It had taken me several tries to build this contraption. The best description I can give is that it resembled two wooden sawhorses about 15 feet apart connected by a long wooden board attached to another longboard that, when viewed from the end, looked like the letter "T"....a very long letter "T." When I began to ponder the name given to it, "strongback," it started to make more sense. Atop the T-shaped part of the strongback were placed the ribs, or forms, that create the canoe's distinctive curves. Structures that are narrow at each end and wide in the middle. It did look a bit like ribs attached to a spine, or backbone.
I've included a video to help understand what this special apparatus is and what it does. A canoe begins with a good, solid foundation that allows the maker a basis upon which to build. The same is true of almost every good structure.
The Start Of Building Your Own Canoe.....The Strongback
Before You Begin
Make sure you have plenty of space (like one half of a two-car garage). When you set up the strongback with forms and start attaching the wooden strips, it"s
awkward (but not impossible) to move it around.
I used Western Cedar, 3/4 inch thick, by 18 foot long, by 6 inch wide boards for the strips, from which I cut the wooden strips for the canoe shell.
Try to buy all of the cedar at the same time from the same batch. The wood grain will usually be a better match.
With Setup Complete, It's Time to Begin Building a Canoe
When looking at the forms setting on the strongback, you're looking at the shape of an upside-down canoe. Simply put, there are 50 to 75 wooden strips of Cedar, 1/4 inch thick by 3/4 inch wide that make up the outer shell of the canoe. They are glued and stapled to the rib-forms to give the boat it's shaping. The first strip is attached to the bottom of the rib-forms, which is the top of the canoe, just under where the gunwales (pronounced gunnels) will be. It is advisable to rub a coat of wax onto the outer edges of the forms to prevent the cedar strips from sticking to the rib-forms. You could also use masking tape or regular Scotch tape to cover the rib-form edges. These strips are going to be stacked edge to edge, one on top of the other, using glue to bind them together. Use a staple gun to secure the strips to each one of the forms. Apply a thin bead of glue on top of the first cedar strip, place the next cedar strip on top of the first strip, and just keep repeating that process. It won't take long to see the canoe take shape. This is the fun part -- so much fun that it's hard to stop working on it. My dream of canoeing from the days of being a Boy Scout was coming to life.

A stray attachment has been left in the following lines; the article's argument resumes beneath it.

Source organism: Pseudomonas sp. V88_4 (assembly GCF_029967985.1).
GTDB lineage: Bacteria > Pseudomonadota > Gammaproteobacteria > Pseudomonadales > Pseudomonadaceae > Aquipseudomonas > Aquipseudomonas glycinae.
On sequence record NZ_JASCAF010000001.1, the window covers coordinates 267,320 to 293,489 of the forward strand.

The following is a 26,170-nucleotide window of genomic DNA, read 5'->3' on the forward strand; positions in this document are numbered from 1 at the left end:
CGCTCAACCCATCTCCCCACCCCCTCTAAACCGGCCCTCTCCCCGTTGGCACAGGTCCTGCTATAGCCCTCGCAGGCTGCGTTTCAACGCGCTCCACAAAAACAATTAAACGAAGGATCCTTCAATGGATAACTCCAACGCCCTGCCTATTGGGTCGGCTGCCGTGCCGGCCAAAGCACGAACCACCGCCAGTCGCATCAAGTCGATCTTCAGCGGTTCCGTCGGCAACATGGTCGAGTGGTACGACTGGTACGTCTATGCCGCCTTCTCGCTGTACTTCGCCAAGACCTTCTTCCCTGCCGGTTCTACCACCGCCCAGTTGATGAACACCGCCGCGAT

Cedar strips can be purchased, already milled.
Where to Buy Western Red Cedar Strips.
- Bear Mountain Boat Shop - Us Shop - Canoe Strips
All the strips measure 1/4" x 13/16"; all are clear Western Red Cedar, vertical grain, full length and milled so that the 8 strips from any one board are packaged together exactly as they lay in the original plank which allows for symmetrical pattern
A Wooden Boat Will Always Float
Wood will always be my first choice for a canoe. Aluminum boats are noisy, heavy, and just plain ugly. Plastic ones aren't much better, and both must have some sort of floatation device built-in to keep them from sinking, in the event, they fill with water.
Not so with wood. I like the quotation I read from a wooden boat builder, which said, "A wooden boat will always float."
From Staples to Epoxy, Wooden Boat Building is Full of Challenges
Every step in this process adds another level of detail and expertise that I often didn't have and needed to enlist others that did. I knew that after the glue that held the strips in place dried, I would need to remove every staple. There was one staple through every cedar strip into every form (around ten forms in all). Multiply that by roughly 50 wooden strips, and that's a lot of staples. If I had been thinking ahead, I would have inserted some type of durable cloth of thin plastic pieces on the staple location to make removal of each staple easier. Instead, I had to pry each staple up before I could grab them with pliers. Fortunately, the marring didn't detract much from the beauty of the finished canoe.
With the glue dry and staples removed, it was time to begin applying fiberglass cloth and epoxy to the outside of the canoe. I was unfamiliar with this part of the process, but luckily, I had a friend named Will, who had experience with doing this. With the cloth draped over the canoe, it was just a matter of mixing up the 2-part epoxy resin and pouring it over the fabric. We spread the liquid all over the top and down the sides with paint rollers and plastic paddles called squeegees, covering the entire surface and allowing it to dry.
The next step is to carefully lift the canoe off the strongback and forms and flip it over onto something soft, like blankets or foam pad on the floor. Now you can remove the rib-forms from the strongback and move all of that out of the way. The rest of the project will be done with the canoe resting upright.
I built a cradle, or sling, to support the boat while we were applying epoxy to the inside. See the pictures above. We also had to install the gunwales, seats, and decks on each end. For all these operations, it's best to have the canoe at a comfortable working height.
Pictures below are the finished product, which took us well into summer to complete. I was the one occupying the back seat -- my favorite spot in a canoe. Once my good friend and neighbor saw it, he persuaded me to build another one for him. With his dedicated help, we were able to finish the second one in about half the time and half the mistakes as the first one. Soon after that, he found a dilapidated wooden sailboat, which became the next project. But that's another story.
Noah's Marine Has Just About Everything You'll Need
- Boating Supplies & Marine Products by Noahs Marine
Noahs Marine is your one stop shop for boat supplies, canoe building kits, and more. Click to visit our online store and shop today!